Richard North, 25/10/2020  

If Twitter is any guide (which it undoubtedly isn't), I must be the only person on this planet who doesn't have a view on the US presidential election. As a rule, I tend only to comment on things I know about, and I do not know enough about US politics to be able to offer an informed view. Thus, I feel, silence is my best policy.

Needless to say, there is an interface between US and UK politics but commentary then runs the gauntlet of conjecture on both sides of the Atlantic – guesses compounded by guesses.

Into this difficult territory, however, the stalwart figure of Ivan Rogers dares to tread, via the Observer.

He is telling us of a view prevailing amongst senior figures in European governments that prime minister Johnson is waiting for the result of the presidential election before finally deciding whether to risk plunging the UK into a no-deal Brexit.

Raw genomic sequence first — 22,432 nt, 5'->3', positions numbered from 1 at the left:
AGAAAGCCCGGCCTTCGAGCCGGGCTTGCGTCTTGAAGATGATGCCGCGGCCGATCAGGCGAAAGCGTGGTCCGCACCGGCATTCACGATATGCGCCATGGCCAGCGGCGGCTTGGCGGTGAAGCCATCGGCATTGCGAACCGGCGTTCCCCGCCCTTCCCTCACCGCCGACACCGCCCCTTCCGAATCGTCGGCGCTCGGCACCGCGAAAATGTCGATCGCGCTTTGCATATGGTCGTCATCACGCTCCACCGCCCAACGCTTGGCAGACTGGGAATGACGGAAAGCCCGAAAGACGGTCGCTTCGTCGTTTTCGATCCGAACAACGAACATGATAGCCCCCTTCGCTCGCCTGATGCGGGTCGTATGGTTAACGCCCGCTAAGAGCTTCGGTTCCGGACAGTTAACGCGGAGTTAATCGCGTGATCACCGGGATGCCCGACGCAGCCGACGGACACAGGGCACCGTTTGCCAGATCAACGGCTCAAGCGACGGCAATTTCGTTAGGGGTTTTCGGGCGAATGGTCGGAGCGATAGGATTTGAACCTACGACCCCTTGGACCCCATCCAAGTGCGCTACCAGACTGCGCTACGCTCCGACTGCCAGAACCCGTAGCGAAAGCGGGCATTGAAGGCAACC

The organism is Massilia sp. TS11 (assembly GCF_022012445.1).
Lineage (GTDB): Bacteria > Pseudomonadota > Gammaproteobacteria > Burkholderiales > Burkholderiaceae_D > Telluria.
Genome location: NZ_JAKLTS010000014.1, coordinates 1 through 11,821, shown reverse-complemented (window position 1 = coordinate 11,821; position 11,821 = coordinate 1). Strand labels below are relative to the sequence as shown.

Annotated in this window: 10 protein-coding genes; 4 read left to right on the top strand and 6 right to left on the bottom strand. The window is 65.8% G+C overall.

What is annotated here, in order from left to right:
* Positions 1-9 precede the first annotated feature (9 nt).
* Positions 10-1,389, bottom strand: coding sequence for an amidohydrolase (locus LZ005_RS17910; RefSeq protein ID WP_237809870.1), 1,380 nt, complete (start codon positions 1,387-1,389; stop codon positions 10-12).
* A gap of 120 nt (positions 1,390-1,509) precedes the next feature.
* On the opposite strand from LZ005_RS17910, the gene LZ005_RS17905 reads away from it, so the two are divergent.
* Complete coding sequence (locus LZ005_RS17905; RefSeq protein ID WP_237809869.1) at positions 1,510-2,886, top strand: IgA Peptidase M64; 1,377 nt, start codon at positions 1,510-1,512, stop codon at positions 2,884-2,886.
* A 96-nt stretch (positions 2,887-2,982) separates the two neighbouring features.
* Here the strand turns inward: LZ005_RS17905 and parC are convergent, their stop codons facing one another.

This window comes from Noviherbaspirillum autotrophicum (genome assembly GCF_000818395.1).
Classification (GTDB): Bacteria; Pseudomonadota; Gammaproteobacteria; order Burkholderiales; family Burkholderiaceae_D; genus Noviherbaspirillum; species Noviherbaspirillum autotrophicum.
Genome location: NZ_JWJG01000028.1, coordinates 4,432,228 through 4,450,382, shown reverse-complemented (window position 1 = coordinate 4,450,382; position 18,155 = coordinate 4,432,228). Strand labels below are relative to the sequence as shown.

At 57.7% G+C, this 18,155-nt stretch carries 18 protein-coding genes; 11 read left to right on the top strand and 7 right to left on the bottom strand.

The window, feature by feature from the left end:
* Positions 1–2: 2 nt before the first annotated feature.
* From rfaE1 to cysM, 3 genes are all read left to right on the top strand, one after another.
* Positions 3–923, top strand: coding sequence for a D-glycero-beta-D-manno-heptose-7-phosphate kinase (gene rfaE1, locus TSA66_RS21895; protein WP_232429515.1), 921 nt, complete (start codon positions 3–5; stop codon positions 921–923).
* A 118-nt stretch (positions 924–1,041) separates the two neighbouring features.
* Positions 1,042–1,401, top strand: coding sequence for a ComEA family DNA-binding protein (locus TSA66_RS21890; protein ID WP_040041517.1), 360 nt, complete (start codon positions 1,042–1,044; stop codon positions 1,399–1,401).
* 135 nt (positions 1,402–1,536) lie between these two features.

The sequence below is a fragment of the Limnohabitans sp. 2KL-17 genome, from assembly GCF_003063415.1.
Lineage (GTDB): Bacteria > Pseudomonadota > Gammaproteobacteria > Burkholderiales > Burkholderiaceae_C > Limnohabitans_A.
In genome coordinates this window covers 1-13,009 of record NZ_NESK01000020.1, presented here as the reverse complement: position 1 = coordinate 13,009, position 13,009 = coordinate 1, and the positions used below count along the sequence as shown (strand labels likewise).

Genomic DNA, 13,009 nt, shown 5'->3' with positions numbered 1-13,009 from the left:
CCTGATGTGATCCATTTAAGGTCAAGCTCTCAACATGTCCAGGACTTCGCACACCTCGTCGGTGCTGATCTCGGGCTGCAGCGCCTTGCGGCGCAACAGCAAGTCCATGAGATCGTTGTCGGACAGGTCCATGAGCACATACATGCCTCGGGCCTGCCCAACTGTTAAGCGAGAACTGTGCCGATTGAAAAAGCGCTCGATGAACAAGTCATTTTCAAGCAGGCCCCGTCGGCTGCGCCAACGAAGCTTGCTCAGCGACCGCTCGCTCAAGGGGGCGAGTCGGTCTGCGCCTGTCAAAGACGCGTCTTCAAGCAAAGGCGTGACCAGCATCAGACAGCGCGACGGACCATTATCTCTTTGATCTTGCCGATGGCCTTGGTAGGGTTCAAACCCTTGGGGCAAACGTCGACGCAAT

This is certainly an interesting, if alarming perspective, as it suggests two things of Johnson. Firstly, despite seeking "independence" from the EU, he seems willing to allow events in the US to determine UK policy. Secondly, he is acting as if US and EU policies are "either or" options, rather than interdependent.

The outcome, according to Rogers, is a belief that Johnson will think "history was going his way" and opt for no deal if his friend and Brexit supporter Donald Trump prevails over the Democratic challenger, Joe Biden. On the other hand, he may conclude that a no-deal scenario is just "too risky" if Biden is heading for the White House. In that event, he will live with some highly suboptimal (for Johnson) skinny free-trade agreement with the EU.

With Trump back in power, the prime minister would be more likely to conclude he could strike a quick and substantial post-Brexit US-UK trade deal than if Biden emerged as president after the 3 November poll. By contrast, a Biden administration would prioritise rebuilding relations with the EU that have been damaged by Trump.